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All Employees at New Starbucks Can Sign

by Shelley D. Hutchins
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Finger Spelling the Alphabet in American Sign Language (ASL)

This October, Starbucks plans to open its first store staffed completely by people who know American Sign Language (ASL). The store will focus on hiring people with hearing loss, according to an article in The Washington Post, but will also accept applications from people who can hear as long as they can fluently sign. In addition to hiring employees who are able to sign, the store will also use a visual display to confirm orders and indicate when they are ready.

Starbucks already operates a location in Malaysia where employees know Malaysian Sign Language.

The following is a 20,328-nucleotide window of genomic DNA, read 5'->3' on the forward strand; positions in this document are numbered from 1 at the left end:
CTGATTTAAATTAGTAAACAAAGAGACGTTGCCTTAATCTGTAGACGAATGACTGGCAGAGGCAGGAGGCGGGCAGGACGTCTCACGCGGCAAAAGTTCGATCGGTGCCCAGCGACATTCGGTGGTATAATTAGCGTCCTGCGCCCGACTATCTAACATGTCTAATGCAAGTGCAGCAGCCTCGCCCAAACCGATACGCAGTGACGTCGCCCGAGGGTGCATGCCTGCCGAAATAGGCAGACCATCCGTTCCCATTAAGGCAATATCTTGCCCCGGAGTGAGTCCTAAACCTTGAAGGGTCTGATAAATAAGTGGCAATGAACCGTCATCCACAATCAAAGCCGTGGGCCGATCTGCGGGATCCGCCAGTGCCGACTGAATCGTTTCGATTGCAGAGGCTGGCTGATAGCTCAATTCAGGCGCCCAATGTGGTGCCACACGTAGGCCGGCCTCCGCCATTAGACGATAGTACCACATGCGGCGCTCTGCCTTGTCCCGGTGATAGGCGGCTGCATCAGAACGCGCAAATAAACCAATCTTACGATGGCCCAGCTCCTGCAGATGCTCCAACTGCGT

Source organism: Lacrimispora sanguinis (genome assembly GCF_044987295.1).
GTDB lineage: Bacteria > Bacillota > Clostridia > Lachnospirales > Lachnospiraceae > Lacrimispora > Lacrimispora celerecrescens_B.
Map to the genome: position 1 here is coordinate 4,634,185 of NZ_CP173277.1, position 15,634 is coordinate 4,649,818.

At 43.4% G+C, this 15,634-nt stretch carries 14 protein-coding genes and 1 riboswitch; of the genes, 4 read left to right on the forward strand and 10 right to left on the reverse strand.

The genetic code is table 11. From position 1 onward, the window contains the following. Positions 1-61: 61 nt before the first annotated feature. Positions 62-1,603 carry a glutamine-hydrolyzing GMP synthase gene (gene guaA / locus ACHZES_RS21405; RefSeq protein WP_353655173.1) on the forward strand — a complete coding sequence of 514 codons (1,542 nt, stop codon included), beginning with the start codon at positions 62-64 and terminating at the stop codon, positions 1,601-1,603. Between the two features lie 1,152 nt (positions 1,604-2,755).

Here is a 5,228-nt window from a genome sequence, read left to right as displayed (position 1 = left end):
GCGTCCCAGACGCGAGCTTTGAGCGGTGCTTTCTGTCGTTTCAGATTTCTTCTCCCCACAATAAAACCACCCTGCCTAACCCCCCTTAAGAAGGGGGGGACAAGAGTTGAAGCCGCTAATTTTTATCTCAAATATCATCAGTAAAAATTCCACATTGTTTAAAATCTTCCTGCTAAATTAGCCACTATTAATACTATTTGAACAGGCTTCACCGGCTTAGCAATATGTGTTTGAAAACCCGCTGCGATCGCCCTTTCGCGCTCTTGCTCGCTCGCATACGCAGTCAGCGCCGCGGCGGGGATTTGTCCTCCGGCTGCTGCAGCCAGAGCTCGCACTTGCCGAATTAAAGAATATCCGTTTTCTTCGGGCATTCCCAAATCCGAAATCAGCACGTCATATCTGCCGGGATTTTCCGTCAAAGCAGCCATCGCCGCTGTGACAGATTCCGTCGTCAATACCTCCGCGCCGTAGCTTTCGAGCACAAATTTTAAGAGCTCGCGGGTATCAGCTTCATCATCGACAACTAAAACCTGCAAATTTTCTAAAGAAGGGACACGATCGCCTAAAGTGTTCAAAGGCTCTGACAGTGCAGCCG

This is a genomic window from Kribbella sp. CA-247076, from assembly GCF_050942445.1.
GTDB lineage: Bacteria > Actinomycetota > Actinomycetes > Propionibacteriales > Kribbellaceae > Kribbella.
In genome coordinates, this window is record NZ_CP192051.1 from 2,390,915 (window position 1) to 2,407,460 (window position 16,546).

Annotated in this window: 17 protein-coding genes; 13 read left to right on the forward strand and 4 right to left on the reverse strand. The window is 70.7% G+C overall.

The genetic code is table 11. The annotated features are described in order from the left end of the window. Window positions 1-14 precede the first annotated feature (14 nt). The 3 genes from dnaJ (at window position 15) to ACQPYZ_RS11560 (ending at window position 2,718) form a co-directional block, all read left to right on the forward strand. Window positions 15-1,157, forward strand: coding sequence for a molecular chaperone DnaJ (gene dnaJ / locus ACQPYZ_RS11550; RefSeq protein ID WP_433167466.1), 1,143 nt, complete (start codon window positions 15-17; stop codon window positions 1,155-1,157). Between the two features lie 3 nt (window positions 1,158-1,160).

The store will be located within walking distance of Gallaudet University in Washington, D.C. Gallaudet, founded in 1864, has nearly 2,000 students who take classes taught using both ASL and written English. Many businesses in this neighborhood are tapping into the Gallaudet student population by hiring people with hearing loss and teaching employees how to sign.


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The company hired an artist who is deaf to design a mug for the store, as well as art for the walls.

“This is a historic moment in Starbucks’ ongoing journey to connect with the deaf and hard of hearing community, hire and engage deaf and hard of hearing partners, and continue to find ways to be more inclusive, accessible and welcoming to all,” Rossann Williams—Starbucks’ executive vice president of U.S. retail—says in the article.

 

Shelley D. Hutchins is content editor/producer for the ASHA Leader. shutchins@asha.org

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